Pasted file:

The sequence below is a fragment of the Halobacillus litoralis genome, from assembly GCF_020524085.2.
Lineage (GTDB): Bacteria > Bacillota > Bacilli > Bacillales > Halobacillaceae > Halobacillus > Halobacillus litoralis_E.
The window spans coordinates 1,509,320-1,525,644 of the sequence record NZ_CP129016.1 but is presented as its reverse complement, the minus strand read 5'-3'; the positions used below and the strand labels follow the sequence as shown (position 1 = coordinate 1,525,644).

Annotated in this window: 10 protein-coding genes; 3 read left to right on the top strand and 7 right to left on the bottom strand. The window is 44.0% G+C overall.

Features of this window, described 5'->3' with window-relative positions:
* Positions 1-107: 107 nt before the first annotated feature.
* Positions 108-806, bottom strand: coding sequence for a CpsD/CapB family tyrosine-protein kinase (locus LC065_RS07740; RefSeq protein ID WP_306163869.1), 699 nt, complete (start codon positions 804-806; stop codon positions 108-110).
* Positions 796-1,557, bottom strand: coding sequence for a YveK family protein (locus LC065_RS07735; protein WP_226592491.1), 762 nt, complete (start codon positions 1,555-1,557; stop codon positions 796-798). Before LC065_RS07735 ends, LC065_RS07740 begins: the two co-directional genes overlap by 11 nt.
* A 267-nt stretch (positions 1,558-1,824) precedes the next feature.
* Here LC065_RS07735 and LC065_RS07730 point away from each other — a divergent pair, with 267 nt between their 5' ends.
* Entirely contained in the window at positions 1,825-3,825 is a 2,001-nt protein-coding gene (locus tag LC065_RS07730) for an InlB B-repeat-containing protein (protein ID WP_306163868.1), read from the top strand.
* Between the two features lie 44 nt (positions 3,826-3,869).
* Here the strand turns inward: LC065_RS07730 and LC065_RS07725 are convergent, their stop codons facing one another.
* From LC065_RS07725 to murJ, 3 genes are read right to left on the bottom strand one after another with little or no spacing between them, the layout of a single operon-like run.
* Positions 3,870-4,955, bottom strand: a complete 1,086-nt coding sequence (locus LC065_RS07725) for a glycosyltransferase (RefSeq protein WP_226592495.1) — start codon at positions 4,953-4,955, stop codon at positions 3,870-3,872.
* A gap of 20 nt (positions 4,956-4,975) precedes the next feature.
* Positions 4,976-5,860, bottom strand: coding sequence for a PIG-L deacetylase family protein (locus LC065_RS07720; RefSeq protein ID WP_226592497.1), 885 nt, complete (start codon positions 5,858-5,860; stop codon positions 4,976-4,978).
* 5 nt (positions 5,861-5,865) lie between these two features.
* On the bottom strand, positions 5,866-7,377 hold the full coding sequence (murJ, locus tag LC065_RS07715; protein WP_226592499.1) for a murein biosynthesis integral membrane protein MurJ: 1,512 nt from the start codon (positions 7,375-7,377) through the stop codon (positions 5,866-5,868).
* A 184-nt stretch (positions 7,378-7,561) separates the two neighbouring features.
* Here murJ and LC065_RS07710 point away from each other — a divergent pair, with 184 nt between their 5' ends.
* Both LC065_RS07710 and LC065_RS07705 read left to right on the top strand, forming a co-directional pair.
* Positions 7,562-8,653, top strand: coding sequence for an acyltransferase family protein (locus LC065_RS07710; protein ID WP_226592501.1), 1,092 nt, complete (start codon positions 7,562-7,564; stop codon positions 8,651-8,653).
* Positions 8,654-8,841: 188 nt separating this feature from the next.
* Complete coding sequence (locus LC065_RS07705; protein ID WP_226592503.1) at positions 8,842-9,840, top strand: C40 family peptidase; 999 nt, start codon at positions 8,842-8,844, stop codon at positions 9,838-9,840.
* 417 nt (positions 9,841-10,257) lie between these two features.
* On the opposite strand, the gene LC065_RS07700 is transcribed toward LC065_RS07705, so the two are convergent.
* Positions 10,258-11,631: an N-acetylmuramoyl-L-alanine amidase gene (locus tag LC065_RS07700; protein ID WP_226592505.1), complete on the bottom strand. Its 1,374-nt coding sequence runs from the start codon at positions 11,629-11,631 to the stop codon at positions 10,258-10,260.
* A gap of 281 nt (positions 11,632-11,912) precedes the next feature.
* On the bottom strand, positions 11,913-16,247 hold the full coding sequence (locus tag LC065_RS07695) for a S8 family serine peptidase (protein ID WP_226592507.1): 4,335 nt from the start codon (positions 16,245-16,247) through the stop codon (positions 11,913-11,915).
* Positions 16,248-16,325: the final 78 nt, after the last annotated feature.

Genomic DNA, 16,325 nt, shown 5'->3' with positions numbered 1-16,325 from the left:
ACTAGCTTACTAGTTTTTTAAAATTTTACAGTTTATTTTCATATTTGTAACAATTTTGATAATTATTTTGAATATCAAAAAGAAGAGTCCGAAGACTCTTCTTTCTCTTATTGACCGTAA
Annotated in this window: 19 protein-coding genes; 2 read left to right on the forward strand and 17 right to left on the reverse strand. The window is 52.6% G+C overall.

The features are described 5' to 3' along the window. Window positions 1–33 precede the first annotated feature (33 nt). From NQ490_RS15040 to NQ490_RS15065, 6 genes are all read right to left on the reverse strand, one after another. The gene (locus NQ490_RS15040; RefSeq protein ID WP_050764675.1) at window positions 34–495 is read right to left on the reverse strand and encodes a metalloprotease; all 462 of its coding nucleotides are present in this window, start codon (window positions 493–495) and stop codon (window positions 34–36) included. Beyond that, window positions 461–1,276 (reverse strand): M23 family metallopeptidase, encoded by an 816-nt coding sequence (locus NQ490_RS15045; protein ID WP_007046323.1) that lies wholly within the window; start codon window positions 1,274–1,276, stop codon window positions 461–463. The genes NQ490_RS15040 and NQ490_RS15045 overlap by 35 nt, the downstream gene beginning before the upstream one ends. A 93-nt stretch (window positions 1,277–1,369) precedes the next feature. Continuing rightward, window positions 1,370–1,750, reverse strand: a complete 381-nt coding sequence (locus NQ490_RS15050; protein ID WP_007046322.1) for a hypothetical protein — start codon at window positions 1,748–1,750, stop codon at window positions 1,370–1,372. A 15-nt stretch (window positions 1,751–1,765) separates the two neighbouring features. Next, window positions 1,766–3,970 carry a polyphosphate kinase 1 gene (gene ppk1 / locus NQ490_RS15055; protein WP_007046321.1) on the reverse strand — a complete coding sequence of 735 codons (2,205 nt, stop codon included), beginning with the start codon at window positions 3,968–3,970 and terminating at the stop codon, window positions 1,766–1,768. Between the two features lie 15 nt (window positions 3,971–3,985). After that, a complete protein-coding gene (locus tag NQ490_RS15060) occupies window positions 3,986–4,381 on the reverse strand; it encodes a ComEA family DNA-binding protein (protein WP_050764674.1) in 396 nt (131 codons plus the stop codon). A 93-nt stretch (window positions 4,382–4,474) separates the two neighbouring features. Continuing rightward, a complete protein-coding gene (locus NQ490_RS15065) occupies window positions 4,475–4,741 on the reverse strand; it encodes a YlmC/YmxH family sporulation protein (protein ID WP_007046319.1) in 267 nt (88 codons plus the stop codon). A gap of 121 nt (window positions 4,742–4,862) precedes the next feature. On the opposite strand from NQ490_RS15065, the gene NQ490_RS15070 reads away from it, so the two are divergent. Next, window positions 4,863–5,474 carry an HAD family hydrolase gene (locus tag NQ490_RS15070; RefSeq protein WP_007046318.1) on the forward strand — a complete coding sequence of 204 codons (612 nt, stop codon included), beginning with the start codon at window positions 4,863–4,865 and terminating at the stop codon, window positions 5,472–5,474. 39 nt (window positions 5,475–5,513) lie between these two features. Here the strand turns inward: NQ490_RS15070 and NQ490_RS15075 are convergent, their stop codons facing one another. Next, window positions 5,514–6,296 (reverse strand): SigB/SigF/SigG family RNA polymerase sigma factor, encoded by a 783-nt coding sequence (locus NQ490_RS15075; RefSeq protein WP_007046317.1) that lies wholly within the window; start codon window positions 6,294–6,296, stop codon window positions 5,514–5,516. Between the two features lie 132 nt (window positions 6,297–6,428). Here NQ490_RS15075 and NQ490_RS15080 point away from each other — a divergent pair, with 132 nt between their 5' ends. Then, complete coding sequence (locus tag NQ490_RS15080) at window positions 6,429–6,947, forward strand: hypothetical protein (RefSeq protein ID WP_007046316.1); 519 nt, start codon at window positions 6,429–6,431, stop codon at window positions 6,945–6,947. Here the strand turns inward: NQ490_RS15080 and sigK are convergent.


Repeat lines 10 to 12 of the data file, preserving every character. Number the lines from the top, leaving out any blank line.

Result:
* Here LC065_RS07735 and LC065_RS07730 point away from each other — a divergent pair, with 267 nt between their 5' ends.
* Entirely contained in the window at positions 1,825-3,825 is a 2,001-nt protein-coding gene (locus tag LC065_RS07730) for an InlB B-repeat-containing protein (protein ID WP_306163868.1), read from the top strand.
* Between the two features lie 44 nt (positions 3,826-3,869).